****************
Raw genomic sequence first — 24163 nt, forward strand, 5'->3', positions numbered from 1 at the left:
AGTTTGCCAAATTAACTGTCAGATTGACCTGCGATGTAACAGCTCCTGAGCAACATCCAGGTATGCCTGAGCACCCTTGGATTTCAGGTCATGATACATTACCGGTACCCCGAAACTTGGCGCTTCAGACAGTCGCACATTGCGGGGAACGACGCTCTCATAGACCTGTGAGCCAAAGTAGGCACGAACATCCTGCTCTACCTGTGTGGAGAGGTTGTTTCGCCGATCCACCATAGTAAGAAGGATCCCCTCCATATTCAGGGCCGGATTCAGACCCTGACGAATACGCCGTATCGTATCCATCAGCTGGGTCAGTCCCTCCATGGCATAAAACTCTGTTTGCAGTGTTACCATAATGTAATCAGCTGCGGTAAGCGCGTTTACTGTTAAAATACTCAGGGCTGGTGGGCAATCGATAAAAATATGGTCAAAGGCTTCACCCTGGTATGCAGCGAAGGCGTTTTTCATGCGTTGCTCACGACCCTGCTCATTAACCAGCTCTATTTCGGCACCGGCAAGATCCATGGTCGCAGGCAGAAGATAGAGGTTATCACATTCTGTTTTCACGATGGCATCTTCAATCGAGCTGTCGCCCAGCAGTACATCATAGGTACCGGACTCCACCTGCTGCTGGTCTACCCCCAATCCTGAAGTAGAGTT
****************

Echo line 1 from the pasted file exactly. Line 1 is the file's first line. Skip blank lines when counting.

Raw genomic sequence first — 24163 nt, forward strand, 5'->3', positions numbered from 1 at the left: